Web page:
Just over 24 hours ago, Faisal Edhi, the son of Abdus Sattar Edhi became a part of the alleged culprits of harassment. Another well-known comedian, Junaid Akram also had claims made against him.
In a Facebook update, he posted a screenshot of responses people have given in the past 24 hours in light of harassment allegations against Faisal Edhi and Junaid Akram.
Under the picture he wrote:
“How to not respond to the #metoo movement
This is literally all the comments so far on the Dawn story of the accusations against Faisal Edhi and Junaid Akram.
Based on everything I have seen, as a comedian and a social media personality, I would like to categorically unequivocally state that I will not perform at any show where Junaid Akram is invited.#WeBelieveSurvivors“
The fact that Abdus Sattar Edhi’s son was the alleged harasser this time around, literally threw everyone in a frenzy. Some people even went on a barrage of attacks against Urooj Zia who came out against Faisal in a rather brave Twitter status update.
*takes a deep breathe*
Since this is all coming out, #MeToo too many times than I can count, but this one is about Faisal Edhi, Abdus Sattar Edhi’s son – the guy heading the Edhi Foundation now.
It happened when I was very young (22 or 23 years old, I think.)
— Urooj Zia (@Sewrigami) October 10, 2018
So Several Young Girls are speaking out against the Sexual harassment attempts by a Known Social media Guy and a Comedian. He not only lied to a dozen girls but now also pressurising them to stay quiet. Some of the girls have reached out to me for help.
Kya karna chahye?
— Rabia Anum Obaid (@RabiaAnumm) October 9, 2018
These two latest claims are fueling up social media with ongoing debates about the state of the #MeToo movement in Pakistan.
The fact that Shehzad did not cover the names of the people shows that there might just be power in naming and shaming such viewpoints that unknowingly (or knowingly) banish possible victims into the shadows of silence. Perhaps that is something the general public should adopt as well. If you see something wrong, if you come across an oppressive stance, speak up! Such issues cannot be dealt with an on the fence stance, particularly because that on the fence stance is heavily critical of the victim as opposed to the perpetrator. We don’t see people asking for accountability from the alleged culprits on the chance that the claims are true. Rather, supposedly ‘neutral’ stances almost always question the veracity of the victims themselves.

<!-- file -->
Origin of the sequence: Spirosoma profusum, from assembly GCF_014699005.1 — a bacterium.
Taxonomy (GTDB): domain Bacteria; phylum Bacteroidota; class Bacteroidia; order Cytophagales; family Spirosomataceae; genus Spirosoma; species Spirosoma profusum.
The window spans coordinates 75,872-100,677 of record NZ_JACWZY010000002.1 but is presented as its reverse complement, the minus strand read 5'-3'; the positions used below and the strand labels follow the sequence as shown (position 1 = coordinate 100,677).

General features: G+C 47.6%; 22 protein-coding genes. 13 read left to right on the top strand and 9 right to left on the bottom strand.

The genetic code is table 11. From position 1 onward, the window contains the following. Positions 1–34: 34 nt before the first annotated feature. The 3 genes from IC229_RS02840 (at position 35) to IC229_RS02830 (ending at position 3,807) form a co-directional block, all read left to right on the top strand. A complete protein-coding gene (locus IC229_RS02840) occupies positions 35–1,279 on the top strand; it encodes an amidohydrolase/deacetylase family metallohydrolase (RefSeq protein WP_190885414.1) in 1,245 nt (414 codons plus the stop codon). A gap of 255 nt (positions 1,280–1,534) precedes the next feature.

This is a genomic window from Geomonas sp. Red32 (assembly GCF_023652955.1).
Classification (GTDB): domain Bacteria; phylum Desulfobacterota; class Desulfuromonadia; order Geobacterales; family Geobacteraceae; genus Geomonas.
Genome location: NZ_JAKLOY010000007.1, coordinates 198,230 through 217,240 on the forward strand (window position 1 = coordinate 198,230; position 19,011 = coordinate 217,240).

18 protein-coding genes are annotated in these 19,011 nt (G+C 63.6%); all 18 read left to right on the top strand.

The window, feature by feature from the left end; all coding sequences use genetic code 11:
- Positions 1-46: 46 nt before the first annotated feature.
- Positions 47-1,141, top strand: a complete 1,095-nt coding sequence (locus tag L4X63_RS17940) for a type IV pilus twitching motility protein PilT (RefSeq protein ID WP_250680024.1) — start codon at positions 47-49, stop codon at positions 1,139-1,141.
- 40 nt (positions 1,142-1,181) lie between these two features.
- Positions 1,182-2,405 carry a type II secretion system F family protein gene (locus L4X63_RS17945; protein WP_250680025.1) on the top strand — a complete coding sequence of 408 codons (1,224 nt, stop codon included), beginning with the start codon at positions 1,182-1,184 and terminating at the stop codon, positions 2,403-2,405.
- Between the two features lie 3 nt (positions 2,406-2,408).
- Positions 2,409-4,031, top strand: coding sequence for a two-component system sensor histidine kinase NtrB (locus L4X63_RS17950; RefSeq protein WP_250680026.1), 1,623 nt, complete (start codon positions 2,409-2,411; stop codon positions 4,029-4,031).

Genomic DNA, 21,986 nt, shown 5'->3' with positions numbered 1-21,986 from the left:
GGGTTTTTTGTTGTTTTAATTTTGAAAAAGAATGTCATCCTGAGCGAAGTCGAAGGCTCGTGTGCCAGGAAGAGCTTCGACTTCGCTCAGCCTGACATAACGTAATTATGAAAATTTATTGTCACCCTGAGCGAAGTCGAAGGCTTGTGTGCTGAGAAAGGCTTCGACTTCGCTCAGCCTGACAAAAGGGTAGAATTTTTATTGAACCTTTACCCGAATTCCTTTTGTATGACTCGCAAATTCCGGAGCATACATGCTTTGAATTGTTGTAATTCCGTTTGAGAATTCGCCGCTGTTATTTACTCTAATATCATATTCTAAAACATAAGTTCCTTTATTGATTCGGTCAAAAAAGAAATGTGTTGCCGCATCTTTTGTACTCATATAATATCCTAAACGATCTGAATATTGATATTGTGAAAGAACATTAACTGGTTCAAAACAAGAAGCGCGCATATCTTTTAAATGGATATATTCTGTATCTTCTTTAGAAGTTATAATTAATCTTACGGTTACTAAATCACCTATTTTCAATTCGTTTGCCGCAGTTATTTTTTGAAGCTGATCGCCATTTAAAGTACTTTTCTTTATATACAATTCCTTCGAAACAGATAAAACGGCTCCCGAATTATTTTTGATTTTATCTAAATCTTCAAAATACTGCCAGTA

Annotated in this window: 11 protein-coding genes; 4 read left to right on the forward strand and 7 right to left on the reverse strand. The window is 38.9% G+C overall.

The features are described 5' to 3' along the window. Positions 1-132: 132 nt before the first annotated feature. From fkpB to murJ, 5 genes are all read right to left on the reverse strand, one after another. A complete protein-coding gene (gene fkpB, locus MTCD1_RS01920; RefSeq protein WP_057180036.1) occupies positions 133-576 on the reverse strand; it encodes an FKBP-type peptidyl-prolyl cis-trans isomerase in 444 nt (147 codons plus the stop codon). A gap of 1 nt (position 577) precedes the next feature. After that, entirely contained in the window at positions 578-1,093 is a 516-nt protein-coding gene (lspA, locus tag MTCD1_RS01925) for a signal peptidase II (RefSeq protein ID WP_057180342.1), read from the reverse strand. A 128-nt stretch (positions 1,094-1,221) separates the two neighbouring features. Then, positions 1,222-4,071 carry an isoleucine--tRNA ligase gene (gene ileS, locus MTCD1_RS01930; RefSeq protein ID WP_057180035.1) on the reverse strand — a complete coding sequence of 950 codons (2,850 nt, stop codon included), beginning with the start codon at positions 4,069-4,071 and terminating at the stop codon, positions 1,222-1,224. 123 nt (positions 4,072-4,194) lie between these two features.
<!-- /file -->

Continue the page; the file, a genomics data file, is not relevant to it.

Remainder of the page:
Moreover, Shehzad has shown that it is possible to involve ourselves in concrete action. The small step vowing not to work with Junaid Akram has at least created this air of solidarity with possible victims. Such actions create a safe space for more victims, male or female to come out and share their stories.
Earlier in July, he spoke eloquently of how to keep election fever in check. Today, in the wake of several #MeToo moments that have enveloped the country, Shehzad Ghias Sheikh has shown his stance firm and clear, yet again.